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Nurse staffing, mortality and burnout


An Audit Commission report in 2001 [1] could come to no conclusion whether nurse staffing levels on wards had any influence on clinical risk. Part of the reason was the paucity of data from UK hospital trusts that allowed that question to be addressed. An impressive large study from the USA [2] concludes that higher patient:nurse ratios leads to increased patient mortality, higher levels of nurse burnout, and nurse job dissatisfaction.


The study was conducted in Pennsylvania, and ultimately looked at staffing levels across 168 of 210 acute care hospitals with discharge data for surgical patients in targeted diagnosis-related groups of general surgery, orthopaedic surgery and vascular surgery. Hospital characteristics controlled for were size (≤100, 101-250 and ≥250 hospital beds), teaching status (none, minor or major teaching load), and high technology (open-heart surgery, or transplantation were measures of high technology).

Surveys were mailed to a 50% random sample of registered nurses in Pennsylvania, with a 52% response rate, and with 10,200 working in hospitals. There had to be at least 10 registered nurses returning a questionnaire from a hospital. Half the hospitals had more than 50 nurse respondents. The nurse staffing measure was taken from nurses who reported having responsibility for at least one but fewer than 20 patients on their last shift, regardless of time or specialty.

Discharge reports were obtained for 232,000 patients between the ages of 20 and 85 years over 18 months in 1998 and 1999. Outcomes used were 30-day mortality, and deaths within 30 days of admission among patients who experienced complications (pneumonia, hypotension, shock, for example).


The ratio of patients to nurses varied from 4:1 to 8:1, and the percentage of hospitals, nurses and patients in each category is shown in Figure 1. Almost 19 in 20 nurses were women, 4 in 10 had a nursing degree, and they had an average experience of 14 years in nursing.

Figure 1: Distribution of patients per nurse in Pennsylvania

Half the patients had undergone orthopaedic surgery, and nearly 40% digestive tract and hepatobiliary surgery. Some 54,000 (23%) experienced a major complication not present on admission, and 4,535 (2.0%) died within 30 days. In patients with complications 8.4% died.

Higher patient:nurse ratios were significantly associated with emotional exhaustion and greater job dissatisfaction. Increasing the ratio of patient to nurse by one increased burnout and job dissatisfaction by 23% and 15% respectively. An increase from 4:1 to 8:1 more than doubled job dissatisfaction. One in 10 nurses satisfied with their jobs intended to leave within 12 months. For dissatisfied nurses, this was closer to 1 in 2.

Higher patient:nurse ratios were significantly associated with patient mortality. Increasing the ratio of patient to nurse by one increased patient mortality by an average of 7%. Increases in nurse staffing from 4:1 to 6:1 or 8:1 would increase patient mortality by 14% and 31% respectively.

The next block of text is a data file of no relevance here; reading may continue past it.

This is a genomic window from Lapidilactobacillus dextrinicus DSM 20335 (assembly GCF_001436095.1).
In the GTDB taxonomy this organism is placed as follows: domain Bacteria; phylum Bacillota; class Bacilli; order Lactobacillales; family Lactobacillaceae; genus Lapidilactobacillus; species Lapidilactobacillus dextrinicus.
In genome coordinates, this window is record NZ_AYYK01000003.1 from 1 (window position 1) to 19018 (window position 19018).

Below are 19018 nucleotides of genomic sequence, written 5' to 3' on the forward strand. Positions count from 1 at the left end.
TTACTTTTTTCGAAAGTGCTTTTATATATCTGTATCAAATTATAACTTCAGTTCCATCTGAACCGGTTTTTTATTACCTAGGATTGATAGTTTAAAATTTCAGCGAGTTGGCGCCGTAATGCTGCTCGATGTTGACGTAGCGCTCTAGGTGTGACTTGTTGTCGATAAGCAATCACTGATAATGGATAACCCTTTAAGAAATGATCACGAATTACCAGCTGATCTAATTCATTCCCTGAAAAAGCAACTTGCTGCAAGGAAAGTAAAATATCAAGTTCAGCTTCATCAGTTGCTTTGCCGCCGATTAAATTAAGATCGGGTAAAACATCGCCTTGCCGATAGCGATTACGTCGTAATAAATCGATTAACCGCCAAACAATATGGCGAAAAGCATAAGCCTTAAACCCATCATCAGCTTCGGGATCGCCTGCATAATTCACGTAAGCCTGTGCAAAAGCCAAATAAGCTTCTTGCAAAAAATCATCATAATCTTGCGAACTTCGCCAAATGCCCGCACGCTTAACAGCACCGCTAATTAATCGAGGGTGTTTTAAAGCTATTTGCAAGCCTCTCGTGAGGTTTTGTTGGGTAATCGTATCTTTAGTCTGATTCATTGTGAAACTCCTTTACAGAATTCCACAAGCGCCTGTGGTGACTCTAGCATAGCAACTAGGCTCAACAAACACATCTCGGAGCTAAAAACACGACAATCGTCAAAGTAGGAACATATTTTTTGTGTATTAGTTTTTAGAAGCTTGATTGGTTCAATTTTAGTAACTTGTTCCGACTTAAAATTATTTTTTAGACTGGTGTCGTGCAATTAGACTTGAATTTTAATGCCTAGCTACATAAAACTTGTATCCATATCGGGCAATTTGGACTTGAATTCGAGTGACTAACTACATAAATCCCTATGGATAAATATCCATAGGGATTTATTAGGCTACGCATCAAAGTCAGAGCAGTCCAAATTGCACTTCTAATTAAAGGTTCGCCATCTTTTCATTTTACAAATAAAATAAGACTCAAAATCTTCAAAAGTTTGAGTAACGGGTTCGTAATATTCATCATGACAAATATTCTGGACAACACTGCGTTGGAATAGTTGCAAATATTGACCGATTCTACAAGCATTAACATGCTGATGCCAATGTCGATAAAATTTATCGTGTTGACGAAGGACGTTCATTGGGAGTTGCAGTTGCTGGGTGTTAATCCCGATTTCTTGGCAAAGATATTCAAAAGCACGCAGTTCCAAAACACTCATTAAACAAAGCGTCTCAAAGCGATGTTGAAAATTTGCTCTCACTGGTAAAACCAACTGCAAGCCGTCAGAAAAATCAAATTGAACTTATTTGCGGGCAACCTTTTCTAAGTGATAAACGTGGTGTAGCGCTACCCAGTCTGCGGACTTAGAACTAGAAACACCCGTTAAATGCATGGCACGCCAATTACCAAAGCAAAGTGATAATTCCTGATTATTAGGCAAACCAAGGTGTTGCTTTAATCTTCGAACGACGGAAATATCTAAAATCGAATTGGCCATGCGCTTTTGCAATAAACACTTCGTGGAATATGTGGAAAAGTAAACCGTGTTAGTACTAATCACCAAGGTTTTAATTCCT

For Pennsylvania, the impact of nurse staffing on additional deaths for all patients and those with complications is shown in Table 1. With an average patient:nurse ratio of 4:1 to 8:1 there were 4,500 deaths. The implication of an overall patient nurse ratio of 4:1 would be 500 fewer deaths, and with a ratio of 8:1 there would be 500 more deaths over 18 months.

Table 1: Modelled effect of nurse staffing on patients

Additional deaths per 1,000 patients

Patient:nurse ratio

All patients

With complications

6:1 rather than 4:1 2.3 8.7
8:1 rather than 6:1 2.6 9.5
8:1 rather than 4:1 5.0 18.2


The background to this paper is that in 2003 California will mandate that the patient:nurse ratio in its hospitals will not exceed 6:1, falling to no more than 5:1 when fully implemented. Someone, somewhere, is taking these issues seriously. Extrapolation of the Pennsylvania experience to California would mean 2,000 fewer deaths over 18 months.

Are we surprised that poor staffing levels lead to burnout, dissatisfaction, and a desire to leave the job? Perhaps not, but job satisfaction and burnout were specifically measured in this study. There is a standardised tool, the Maslach Burnout Inventory, and even a Burnout Inventory Manual. Someone, somewhere, is taking these issues seriously.

The interesting discussion in this paper refers to the high cost of staff replacement in the USA, and speculates that increasing staffing levels could not only save patient lives and decrease nurse turnover, but reduce hospital costs. Again, someone, somewhere, is taking this issue seriously.

A literature is beginning to appear from the USA, where they do take these issues seriously. Bandolier 103 looked at another US study showing that lower nurse staffing in the ITU resulted in more patient complications. In California they are saying that staffing levels and safety are linked, and that below a certain level safety is compromised and will not be tolerated. The implications of that train of thought are far-reaching indeed.


  1. Audit Commission. Acute hospital portfolio: review of national finding: ward staffing. 2001: 3.
  2. LH Aiken et al. Hospital nurse staffing and patient mortality, nurse burnout, and job dissatisfaction. JAMA 2002 288: 1987-1993.
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